Finally, we are introduced to a community wind farm development as well as a zero emissions factor that produces solar panels without any net carbon emissions. The future is here. All we need to do now is learn from these solar pioneers and a clean green future will be ours.

Solar Village of Freiburg Germany

Discover the solar capital of Europe. In this chapter you will be introduced to a municipal project manager in Freiburg Germany. Learn some of the historical turning points, critical elements for driving change. Be inspired by the useful tools that we can all use to drive the economic system towards one that is sustainable.

Chapter 1: Village - Text Summary

Freiburg Germany can't teach us everything but they can provide some ideas and resources. The history of Freiburg goes back to the middle ages and some connections could be drawn from this. In the 1970's there was plans to set up a new nuclear power station not far from Freiburg. This caused widespread resistance from the population including farmers, wine growers and students. This protest prevented the nuclear power plant from being built.

And then it started. Resistance against one form of energy is one thing. And then you start looking for alternatives. People began to ask where could you find alternative sources of energy. Solar for example. This was thirty years ago and someone had the idea that if you welded or soldered some copper pipes you might produce hot water. It didn't take long a people realized that even though this solar thing was a niche thing there was potential for economic development in this thing of the future.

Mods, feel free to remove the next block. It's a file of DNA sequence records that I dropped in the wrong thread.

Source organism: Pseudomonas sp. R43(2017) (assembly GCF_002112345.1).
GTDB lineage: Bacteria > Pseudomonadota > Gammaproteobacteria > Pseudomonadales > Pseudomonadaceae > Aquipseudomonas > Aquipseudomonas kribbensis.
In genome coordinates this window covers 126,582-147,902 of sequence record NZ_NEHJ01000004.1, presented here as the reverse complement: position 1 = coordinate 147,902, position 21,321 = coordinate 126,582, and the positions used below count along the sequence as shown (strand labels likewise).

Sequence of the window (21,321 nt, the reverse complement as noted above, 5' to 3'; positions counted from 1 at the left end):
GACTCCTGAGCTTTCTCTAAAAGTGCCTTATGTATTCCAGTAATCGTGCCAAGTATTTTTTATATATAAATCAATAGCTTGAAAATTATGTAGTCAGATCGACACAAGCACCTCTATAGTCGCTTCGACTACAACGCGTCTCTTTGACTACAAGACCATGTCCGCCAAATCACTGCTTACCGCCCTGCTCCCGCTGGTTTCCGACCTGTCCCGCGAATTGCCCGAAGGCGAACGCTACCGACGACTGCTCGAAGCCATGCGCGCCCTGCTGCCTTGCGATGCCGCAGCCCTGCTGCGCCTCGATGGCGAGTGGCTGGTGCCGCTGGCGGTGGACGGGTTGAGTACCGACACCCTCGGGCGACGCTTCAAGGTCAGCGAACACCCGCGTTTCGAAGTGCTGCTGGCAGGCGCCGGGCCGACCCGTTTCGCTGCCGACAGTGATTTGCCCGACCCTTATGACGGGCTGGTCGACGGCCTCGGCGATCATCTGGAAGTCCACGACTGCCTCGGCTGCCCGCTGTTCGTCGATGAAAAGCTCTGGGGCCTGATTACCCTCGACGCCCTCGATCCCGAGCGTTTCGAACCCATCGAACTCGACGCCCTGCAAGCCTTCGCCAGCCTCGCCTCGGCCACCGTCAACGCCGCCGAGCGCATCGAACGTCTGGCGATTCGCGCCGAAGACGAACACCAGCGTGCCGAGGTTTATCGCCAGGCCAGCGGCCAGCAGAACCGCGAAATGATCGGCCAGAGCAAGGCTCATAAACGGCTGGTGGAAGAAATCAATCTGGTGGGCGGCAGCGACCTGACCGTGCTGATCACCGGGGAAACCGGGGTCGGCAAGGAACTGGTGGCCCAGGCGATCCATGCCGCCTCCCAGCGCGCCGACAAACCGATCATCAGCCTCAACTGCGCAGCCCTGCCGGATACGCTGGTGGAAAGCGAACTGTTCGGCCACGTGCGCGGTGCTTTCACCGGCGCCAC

Shortly after the nuclear power plant debate the institute of solar energy systems was set up in Freiburg. It was rediculed at the time but it is now the largest institute of this kind with more than 600 people.

Grassroots or bottom up is the best description of how the transformation of the community started. This doesn't mean that the majority supported it in the beginning but this lead to the sense of success in this in the majority of the community.